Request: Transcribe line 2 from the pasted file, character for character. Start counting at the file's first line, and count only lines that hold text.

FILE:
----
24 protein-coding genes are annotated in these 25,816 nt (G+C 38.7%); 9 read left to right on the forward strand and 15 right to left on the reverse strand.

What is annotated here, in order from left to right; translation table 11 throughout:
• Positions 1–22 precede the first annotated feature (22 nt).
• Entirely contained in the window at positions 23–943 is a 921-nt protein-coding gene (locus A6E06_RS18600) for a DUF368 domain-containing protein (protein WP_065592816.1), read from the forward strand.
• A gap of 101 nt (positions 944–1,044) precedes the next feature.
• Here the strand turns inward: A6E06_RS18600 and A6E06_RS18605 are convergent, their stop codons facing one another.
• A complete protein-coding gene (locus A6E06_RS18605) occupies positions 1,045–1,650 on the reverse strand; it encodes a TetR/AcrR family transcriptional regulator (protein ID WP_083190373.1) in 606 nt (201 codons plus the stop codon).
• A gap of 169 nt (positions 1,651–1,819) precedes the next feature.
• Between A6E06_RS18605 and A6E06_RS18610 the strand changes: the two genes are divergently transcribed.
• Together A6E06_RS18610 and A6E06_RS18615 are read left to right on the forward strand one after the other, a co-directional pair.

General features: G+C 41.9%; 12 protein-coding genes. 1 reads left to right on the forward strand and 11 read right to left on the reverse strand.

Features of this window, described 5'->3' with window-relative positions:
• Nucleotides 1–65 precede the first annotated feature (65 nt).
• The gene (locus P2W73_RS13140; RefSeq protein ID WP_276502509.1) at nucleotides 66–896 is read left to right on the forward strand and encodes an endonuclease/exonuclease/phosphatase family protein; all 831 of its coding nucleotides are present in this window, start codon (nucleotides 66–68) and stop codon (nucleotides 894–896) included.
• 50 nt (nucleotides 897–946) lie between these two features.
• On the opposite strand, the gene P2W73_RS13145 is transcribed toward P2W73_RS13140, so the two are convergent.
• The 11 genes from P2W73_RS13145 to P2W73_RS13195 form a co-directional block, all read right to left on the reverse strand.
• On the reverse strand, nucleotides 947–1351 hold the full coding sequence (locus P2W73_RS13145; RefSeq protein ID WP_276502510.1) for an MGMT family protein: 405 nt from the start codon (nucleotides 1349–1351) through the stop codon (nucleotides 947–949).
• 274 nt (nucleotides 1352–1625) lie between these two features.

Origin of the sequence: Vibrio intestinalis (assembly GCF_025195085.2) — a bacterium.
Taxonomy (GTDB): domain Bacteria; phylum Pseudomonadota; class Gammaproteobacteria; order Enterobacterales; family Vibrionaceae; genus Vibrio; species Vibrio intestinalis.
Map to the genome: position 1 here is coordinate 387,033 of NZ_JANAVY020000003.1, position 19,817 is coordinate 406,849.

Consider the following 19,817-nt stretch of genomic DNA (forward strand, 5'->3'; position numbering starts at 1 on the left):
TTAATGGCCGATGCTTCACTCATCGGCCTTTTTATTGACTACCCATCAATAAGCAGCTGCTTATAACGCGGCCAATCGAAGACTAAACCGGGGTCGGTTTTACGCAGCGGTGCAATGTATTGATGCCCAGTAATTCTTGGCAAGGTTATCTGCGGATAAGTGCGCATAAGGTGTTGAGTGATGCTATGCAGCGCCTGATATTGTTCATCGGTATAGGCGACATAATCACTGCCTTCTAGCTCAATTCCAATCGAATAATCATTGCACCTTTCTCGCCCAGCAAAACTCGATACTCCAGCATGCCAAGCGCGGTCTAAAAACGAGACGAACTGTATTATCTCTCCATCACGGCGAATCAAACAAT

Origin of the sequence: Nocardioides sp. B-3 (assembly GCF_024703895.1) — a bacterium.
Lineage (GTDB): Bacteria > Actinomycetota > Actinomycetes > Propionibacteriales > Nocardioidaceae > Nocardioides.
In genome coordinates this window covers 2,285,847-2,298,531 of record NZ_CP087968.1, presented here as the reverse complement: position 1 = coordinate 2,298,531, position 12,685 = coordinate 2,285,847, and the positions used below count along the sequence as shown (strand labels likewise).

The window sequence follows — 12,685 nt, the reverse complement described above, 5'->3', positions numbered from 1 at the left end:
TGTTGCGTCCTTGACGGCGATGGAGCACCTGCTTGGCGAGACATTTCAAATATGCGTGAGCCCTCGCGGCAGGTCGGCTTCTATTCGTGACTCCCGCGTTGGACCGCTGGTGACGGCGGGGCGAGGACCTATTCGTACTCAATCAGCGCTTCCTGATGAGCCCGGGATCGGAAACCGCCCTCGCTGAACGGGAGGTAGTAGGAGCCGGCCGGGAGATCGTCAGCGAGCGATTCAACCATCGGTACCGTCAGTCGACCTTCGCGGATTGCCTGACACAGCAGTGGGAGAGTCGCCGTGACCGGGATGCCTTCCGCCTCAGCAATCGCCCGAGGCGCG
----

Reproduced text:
What is annotated here, in order from left to right; translation table 11 throughout: